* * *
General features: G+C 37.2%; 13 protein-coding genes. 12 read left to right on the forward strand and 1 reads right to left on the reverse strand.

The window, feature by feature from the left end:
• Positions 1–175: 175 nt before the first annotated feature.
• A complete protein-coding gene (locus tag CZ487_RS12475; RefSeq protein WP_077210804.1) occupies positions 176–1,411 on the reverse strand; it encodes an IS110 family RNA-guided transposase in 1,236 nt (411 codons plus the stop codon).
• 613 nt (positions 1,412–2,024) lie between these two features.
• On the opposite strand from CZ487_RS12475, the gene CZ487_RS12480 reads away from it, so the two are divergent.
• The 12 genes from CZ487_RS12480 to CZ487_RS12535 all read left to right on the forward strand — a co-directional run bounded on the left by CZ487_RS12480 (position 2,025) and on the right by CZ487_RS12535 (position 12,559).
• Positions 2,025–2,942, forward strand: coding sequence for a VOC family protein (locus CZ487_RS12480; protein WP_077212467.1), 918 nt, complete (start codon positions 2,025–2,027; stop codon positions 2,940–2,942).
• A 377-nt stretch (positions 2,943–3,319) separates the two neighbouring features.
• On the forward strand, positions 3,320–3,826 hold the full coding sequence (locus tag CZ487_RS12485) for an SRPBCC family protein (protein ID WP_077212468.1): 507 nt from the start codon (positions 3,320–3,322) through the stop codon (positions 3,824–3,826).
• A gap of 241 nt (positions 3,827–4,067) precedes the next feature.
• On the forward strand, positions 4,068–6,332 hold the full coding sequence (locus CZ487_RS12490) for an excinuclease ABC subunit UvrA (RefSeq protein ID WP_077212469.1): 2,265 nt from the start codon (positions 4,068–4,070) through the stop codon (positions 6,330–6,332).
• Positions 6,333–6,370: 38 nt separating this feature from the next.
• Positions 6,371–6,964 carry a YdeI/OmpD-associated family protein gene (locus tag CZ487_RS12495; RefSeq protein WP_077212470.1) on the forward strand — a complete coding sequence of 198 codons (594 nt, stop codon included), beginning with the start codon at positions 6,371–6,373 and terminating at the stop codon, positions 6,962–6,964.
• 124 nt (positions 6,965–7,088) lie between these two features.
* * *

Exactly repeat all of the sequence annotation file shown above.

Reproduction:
General features: G+C 37.2%; 13 protein-coding genes. 12 read left to right on the forward strand and 1 reads right to left on the reverse strand.

The window, feature by feature from the left end:
• Positions 1–175: 175 nt before the first annotated feature.
• A complete protein-coding gene (locus tag CZ487_RS12475; RefSeq protein WP_077210804.1) occupies positions 176–1,411 on the reverse strand; it encodes an IS110 family RNA-guided transposase in 1,236 nt (411 codons plus the stop codon).
• 613 nt (positions 1,412–2,024) lie between these two features.
• On the opposite strand from CZ487_RS12475, the gene CZ487_RS12480 reads away from it, so the two are divergent.
• The 12 genes from CZ487_RS12480 to CZ487_RS12535 all read left to right on the forward strand — a co-directional run bounded on the left by CZ487_RS12480 (position 2,025) and on the right by CZ487_RS12535 (position 12,559).
• Positions 2,025–2,942, forward strand: coding sequence for a VOC family protein (locus CZ487_RS12480; protein WP_077212467.1), 918 nt, complete (start codon positions 2,025–2,027; stop codon positions 2,940–2,942).
• A 377-nt stretch (positions 2,943–3,319) separates the two neighbouring features.
• On the forward strand, positions 3,320–3,826 hold the full coding sequence (locus tag CZ487_RS12485) for an SRPBCC family protein (protein ID WP_077212468.1): 507 nt from the start codon (positions 3,320–3,322) through the stop codon (positions 3,824–3,826).
• A gap of 241 nt (positions 3,827–4,067) precedes the next feature.
• On the forward strand, positions 4,068–6,332 hold the full coding sequence (locus CZ487_RS12490) for an excinuclease ABC subunit UvrA (RefSeq protein ID WP_077212469.1): 2,265 nt from the start codon (positions 4,068–4,070) through the stop codon (positions 6,330–6,332).
• Positions 6,333–6,370: 38 nt separating this feature from the next.
• Positions 6,371–6,964 carry a YdeI/OmpD-associated family protein gene (locus tag CZ487_RS12495; RefSeq protein WP_077212470.1) on the forward strand — a complete coding sequence of 198 codons (594 nt, stop codon included), beginning with the start codon at positions 6,371–6,373 and terminating at the stop codon, positions 6,962–6,964.
• 124 nt (positions 6,965–7,088) lie between these two features.